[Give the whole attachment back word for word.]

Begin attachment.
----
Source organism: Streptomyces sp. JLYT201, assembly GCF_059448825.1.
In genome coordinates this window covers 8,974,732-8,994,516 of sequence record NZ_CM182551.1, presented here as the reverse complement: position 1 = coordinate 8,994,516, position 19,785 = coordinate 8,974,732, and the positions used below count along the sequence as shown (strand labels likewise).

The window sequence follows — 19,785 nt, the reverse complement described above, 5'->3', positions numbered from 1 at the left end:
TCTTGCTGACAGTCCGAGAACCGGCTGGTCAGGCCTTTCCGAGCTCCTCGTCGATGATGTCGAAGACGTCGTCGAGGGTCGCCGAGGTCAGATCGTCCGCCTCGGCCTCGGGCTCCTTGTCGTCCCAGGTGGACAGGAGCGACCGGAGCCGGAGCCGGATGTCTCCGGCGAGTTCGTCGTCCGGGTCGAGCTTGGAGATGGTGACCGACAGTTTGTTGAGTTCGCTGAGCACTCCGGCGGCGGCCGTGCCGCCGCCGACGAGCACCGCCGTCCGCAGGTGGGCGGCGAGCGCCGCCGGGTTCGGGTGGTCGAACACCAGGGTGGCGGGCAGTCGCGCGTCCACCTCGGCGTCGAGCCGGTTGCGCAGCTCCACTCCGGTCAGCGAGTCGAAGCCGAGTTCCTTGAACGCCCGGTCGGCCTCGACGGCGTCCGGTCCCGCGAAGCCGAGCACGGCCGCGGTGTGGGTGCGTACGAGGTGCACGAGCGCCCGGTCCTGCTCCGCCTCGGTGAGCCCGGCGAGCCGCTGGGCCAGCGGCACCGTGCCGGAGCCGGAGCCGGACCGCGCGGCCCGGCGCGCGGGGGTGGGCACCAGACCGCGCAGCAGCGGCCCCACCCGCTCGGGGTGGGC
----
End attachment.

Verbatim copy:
Source organism: Streptomyces sp. JLYT201, assembly GCF_059448825.1.
In genome coordinates this window covers 8,974,732-8,994,516 of sequence record NZ_CM182551.1, presented here as the reverse complement: position 1 = coordinate 8,994,516, position 19,785 = coordinate 8,974,732, and the positions used below count along the sequence as shown (strand labels likewise).

The window sequence follows — 19,785 nt, the reverse complement described above, 5'->3', positions numbered from 1 at the left end:
TCTTGCTGACAGTCCGAGAACCGGCTGGTCAGGCCTTTCCGAGCTCCTCGTCGATGATGTCGAAGACGTCGTCGAGGGTCGCCGAGGTCAGATCGTCCGCCTCGGCCTCGGGCTCCTTGTCGTCCCAGGTGGACAGGAGCGACCGGAGCCGGAGCCGGATGTCTCCGGCGAGTTCGTCGTCCGGGTCGAGCTTGGAGATGGTGACCGACAGTTTGTTGAGTTCGCTGAGCACTCCGGCGGCGGCCGTGCCGCCGCCGACGAGCACCGCCGTCCGCAGGTGGGCGGCGAGCGCCGCCGGGTTCGGGTGGTCGAACACCAGGGTGGCGGGCAGTCGCGCGTCCACCTCGGCGTCGAGCCGGTTGCGCAGCTCCACTCCGGTCAGCGAGTCGAAGCCGAGTTCCTTGAACGCCCGGTCGGCCTCGACGGCGTCCGGTCCCGCGAAGCCGAGCACGGCCGCGGTGTGGGTGCGTACGAGGTGCACGAGCGCCCGGTCCTGCTCCGCCTCGGTGAGCCCGGCGAGCCGCTGGGCCAGCGGCACCGTGCCGGAGCCGGAGCCGGACCGCGCGGCCCGGCGCGCGGGGGTGGGCACCAGACCGCGCAGCAGCGGCCCCACCCGCTCGGGGTGGGC